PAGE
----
The Earl of Shaftesbury, a Whig supporter of constitutional monarchy, also advanced the notion that in a state of nature mankind was essentially good. In his Inquiry Concerning Virtue (1699), Shaftesbury proposed that people could form a proper sense of morality by way of their natural and innate emotions. There was no need, he said, for the indoctrination of any particular religion. In this formulation, Shaftesbury, like many of his contemporaries, was refuting Thomas Hobbes's famous assertion (in justification of royal absolutism) that in a state of nature men are depraved and their lives are "solitary, poor, nasty, brutish, and short."
At the start of the eighteenth century, a French travel writer, the Baron de Lahontan, wrote a memoir that included an account of his experiences while having lived among the Huron Indians for a period of time. He described one particular Canadian Indian, Adario, as the embodiment of the "good" (or "noble") savage who, though living in comparatively primitive conditions, was, in the author's estimation, immeasurably more enlightened than the purportedly more "civilized" Europeans:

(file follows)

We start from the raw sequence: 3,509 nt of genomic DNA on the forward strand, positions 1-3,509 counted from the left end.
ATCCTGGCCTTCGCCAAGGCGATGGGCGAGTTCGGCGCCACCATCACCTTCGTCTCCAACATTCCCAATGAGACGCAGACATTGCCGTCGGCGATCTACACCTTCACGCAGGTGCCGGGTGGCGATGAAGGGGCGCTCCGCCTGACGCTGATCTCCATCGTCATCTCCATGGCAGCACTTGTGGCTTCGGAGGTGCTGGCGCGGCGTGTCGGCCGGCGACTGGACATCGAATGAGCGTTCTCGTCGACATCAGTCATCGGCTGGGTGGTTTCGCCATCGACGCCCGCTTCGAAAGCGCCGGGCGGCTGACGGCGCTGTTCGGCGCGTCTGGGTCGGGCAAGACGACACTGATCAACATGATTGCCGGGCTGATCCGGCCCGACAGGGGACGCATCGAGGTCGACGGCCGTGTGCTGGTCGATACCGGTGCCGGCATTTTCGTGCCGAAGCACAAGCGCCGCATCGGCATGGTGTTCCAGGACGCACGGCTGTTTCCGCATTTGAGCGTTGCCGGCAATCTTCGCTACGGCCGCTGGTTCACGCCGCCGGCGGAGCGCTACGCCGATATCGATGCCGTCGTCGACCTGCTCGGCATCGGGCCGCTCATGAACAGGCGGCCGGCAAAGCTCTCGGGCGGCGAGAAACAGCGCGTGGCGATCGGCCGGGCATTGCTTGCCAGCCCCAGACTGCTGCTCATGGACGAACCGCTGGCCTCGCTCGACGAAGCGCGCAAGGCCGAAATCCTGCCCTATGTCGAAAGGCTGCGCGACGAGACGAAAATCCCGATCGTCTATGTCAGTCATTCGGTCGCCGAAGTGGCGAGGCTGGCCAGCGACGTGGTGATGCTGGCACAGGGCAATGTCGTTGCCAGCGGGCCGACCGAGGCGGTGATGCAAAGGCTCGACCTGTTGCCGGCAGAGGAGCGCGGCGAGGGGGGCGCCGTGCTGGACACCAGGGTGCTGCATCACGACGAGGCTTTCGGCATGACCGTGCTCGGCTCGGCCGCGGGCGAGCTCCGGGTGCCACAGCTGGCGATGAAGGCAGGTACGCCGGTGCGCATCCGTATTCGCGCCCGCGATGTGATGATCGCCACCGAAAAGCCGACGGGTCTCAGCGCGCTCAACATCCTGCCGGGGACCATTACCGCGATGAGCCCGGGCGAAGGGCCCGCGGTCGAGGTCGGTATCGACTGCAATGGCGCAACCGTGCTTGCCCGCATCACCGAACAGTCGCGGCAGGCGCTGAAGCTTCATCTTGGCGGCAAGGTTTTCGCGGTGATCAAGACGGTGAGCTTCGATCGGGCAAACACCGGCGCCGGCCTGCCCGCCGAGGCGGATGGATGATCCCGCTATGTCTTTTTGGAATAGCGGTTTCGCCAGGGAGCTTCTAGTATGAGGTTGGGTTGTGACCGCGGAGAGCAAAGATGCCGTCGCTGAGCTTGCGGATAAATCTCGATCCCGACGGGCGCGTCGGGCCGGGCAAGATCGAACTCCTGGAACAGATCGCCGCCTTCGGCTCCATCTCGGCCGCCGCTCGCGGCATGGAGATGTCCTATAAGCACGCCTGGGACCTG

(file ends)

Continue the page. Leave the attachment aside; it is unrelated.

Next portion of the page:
"Adario sings the praises of Natural Religion. . . As against society he puts forward a sort of primitive Communism, of which the certain fruits are Justice and a happy life. . . . He looks with compassion on poor civilized man -- no courage, no strength, incapable of providing himself with food and shelter: a degenerate, a moral cretin, a figure of fun in his blue coat, his red hose, his black hat, his white plume and his green ribands. He never really lives because he is always torturing the life out of himself to clutch at wealth and honors which, even if he wins them, will prove to be but glittering illusions. . . . For science and the arts are but the parents of corruption. The Savage obeys the will of Nature, his kindly mother, therefore he is happy. It is civilized folk who are the real barbarians."
Lahontan's incendiary attacks on established religion and social customs were immensely popular during the first half of the 18th century.
It was also common for 17th- and 18th-century literature to take up the theme of voyages to distant, unspoiled, previously undiscovered lands untouched by Western modernity. The quality of life in these primitive outposts was typically depicted as superior to its Western counterpart.